Depression may be an early sign of dementia. However, again it may also be something you experienced in your adult life, so speak with a professional. Mood swings and alterations in the individual’s everyday personality may also be an early sign of dementia. This can be frustrating not only for the individual suffering from dementia but also for friends and family members as they try to grasp the personality changes.

Disinterest in Life

An early sign of dementia is losing interest in something they previously enjoyed. In fact, they may lose interest in everything from food to engaging with family and friends. In fact, this disinterest can even lead to them choosing to become shut-ins.

Activities of Daily Living

Activities of daily living, or ADL, refer to the activities we do every day. When an individual has dementia, tasks once performed on a regular basis, such as getting dressed, may become impossible for someone with the beginning stages of dementia.

Learning New Things Becomes Difficult

Another sign involves learning new tasks. But be careful here as most of us find it difficult to pay attention to learning things if we’re not interested in it. However, if it happens to be an activity such as playing games that the person always loved, then that’s different. If they have always loved gaming but are beginning to find it hard to learn new games, etc., then speak with a professional.


Confusion may also be an early sign. Here, they may lose their sense of direction or start to repeat the same thing over again and again. They may also forget they just spoke with you and ask about the same thing.

Diagnosing Dementia

Diagnosis of dementia should only be handled by a physician. In general, your doctor will examine your personal history and speak with you as well as someone close to you. If they deem it necessary, they will administer certain tests. Keep in mind that no one test can be used to diagnose this condition, so be prepared to sit through quite a few.

Neurological Evaluation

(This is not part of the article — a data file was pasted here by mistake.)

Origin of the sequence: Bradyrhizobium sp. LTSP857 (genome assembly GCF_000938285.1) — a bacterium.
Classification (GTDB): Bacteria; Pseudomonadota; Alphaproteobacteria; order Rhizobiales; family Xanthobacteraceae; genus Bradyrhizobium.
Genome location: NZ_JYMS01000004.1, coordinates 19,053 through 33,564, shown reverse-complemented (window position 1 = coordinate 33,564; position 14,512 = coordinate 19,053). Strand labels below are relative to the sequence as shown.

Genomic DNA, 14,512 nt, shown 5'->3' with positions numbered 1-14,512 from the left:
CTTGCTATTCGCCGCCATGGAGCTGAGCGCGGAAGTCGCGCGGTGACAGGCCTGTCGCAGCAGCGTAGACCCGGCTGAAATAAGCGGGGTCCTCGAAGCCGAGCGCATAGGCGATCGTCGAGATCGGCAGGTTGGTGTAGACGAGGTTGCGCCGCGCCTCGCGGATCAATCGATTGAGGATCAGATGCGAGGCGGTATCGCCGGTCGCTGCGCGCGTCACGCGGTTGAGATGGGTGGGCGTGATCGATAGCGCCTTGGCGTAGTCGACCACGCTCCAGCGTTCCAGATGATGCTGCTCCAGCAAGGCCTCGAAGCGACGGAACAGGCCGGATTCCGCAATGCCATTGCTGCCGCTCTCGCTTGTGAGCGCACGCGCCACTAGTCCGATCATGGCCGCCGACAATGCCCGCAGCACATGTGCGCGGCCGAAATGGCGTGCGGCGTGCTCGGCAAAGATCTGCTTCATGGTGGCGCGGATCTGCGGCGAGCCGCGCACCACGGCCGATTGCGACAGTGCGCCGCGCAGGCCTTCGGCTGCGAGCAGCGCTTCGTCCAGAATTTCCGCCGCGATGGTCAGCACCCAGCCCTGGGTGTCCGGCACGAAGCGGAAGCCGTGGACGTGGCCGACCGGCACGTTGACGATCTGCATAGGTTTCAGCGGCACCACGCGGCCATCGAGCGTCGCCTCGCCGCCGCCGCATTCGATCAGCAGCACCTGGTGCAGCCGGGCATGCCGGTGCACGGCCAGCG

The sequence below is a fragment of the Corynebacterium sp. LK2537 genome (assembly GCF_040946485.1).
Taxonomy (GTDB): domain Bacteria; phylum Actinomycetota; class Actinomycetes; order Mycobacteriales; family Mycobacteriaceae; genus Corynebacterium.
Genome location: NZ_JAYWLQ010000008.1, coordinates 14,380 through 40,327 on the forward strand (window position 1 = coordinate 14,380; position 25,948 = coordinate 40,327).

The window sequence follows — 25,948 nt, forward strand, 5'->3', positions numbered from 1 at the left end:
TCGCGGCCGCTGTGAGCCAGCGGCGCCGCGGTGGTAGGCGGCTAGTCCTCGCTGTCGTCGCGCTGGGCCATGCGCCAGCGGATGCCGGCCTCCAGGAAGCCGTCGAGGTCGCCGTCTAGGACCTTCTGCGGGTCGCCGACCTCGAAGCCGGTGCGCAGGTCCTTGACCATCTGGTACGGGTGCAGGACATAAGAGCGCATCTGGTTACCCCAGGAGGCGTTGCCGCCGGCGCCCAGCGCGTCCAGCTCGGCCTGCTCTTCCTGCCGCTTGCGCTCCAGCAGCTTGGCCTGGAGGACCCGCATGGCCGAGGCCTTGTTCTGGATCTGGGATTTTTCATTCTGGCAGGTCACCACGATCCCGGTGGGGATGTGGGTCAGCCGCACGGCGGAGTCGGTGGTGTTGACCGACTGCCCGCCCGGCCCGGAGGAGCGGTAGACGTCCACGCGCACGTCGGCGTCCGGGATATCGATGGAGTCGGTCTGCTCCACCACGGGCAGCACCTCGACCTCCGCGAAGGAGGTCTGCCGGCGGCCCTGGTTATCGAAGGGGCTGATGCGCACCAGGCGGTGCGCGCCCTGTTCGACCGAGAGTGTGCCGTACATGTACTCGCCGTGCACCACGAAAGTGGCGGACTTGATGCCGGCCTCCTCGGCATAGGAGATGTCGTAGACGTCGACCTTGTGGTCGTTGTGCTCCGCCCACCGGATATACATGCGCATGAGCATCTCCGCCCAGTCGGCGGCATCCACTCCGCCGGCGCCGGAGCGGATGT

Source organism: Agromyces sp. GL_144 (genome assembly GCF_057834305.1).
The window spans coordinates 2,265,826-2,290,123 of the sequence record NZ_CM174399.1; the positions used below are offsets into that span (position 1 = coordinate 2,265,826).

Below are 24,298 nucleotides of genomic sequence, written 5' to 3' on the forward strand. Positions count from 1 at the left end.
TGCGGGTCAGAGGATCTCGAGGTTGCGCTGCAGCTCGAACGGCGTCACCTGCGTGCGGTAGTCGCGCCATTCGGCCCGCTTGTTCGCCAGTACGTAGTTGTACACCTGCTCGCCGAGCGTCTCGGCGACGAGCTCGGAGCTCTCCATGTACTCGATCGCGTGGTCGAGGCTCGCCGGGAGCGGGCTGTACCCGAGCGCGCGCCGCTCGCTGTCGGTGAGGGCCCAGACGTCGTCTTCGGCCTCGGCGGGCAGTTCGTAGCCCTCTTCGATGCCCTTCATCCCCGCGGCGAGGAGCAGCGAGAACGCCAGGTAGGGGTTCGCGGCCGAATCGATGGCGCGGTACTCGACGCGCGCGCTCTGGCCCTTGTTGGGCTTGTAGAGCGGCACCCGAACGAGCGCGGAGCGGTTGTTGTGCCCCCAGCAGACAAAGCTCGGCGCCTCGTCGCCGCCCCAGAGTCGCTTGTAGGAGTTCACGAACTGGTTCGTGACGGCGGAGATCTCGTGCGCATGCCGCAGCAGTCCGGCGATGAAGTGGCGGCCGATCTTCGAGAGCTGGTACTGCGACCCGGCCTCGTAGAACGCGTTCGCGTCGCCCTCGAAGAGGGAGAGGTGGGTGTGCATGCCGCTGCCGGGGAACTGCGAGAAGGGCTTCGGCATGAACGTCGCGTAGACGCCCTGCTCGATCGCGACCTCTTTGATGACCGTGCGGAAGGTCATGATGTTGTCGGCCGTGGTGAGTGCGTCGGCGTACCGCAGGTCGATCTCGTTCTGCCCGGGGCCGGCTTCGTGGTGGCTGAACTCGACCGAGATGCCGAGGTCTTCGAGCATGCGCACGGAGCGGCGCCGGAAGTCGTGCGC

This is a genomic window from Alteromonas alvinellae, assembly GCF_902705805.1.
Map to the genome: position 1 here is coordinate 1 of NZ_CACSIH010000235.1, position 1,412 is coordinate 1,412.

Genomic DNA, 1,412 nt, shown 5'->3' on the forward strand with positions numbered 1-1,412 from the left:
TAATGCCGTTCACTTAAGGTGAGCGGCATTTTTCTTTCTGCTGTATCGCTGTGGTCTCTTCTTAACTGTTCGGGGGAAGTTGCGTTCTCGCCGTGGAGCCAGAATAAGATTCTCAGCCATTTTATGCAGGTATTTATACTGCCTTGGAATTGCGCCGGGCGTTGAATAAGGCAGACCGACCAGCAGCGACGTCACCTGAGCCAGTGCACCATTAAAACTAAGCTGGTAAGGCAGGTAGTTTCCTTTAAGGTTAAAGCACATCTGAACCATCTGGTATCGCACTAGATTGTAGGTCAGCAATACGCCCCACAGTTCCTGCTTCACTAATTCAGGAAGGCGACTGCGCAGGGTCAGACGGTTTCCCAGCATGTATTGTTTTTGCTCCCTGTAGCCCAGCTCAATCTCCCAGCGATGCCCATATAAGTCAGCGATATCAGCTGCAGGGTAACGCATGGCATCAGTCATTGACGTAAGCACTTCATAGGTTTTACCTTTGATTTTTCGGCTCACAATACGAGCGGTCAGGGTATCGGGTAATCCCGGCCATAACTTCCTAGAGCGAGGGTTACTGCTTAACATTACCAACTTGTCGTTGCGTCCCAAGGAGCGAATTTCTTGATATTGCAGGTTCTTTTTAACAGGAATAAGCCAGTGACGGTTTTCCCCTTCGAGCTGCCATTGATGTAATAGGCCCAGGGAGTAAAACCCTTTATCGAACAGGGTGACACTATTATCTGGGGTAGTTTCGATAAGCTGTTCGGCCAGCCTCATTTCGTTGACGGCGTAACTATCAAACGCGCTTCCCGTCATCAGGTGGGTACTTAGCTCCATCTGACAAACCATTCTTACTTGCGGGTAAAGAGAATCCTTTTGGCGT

Here, your doctor will examine your language abilities, memory, vision, attention span, balance, and so on.

Cognitive and Neuropsychological Tests

These tests will measure your ability to think clearly.

Brian Scans

Brain scans such as CTs and MRIs will scan you for injuries to your brain, such as evidence of a stroke, tumors, bleeding, and so on. Another scan is the PET scan. PET scans will show your doctor if you have proteins in your brain linked to Alzheimer’s disease.

Laboratory Testing

Lab tests include blood tests and perhaps a spinal tap. Here, your doctor is looking for irregularities such as a vitamin B-12 deficiency.

Psychiatric Examination

Dementia can share symptoms with other disorders such as depression. To ensure that one does have dementia and not another disorder, a mental health professional will put you through a battery of tests to test whether it is dementia or depression.

Common Causes of Dementia

Alzheimer’s Disease

The first and foremost cause of dementia is Alzheimer’s disease. According to the CDC, there are approximately 5.8 million Americans dealing with this disease. Though people of any age can get the disease, it is most common in the elderly.

Vascular Dementia

Whenever blood flow to the th4 brain is compromised, the areas deprived of blood may turn into dead tissue. The result can be symptoms of cognitive decline such as forgetfulness and confusion.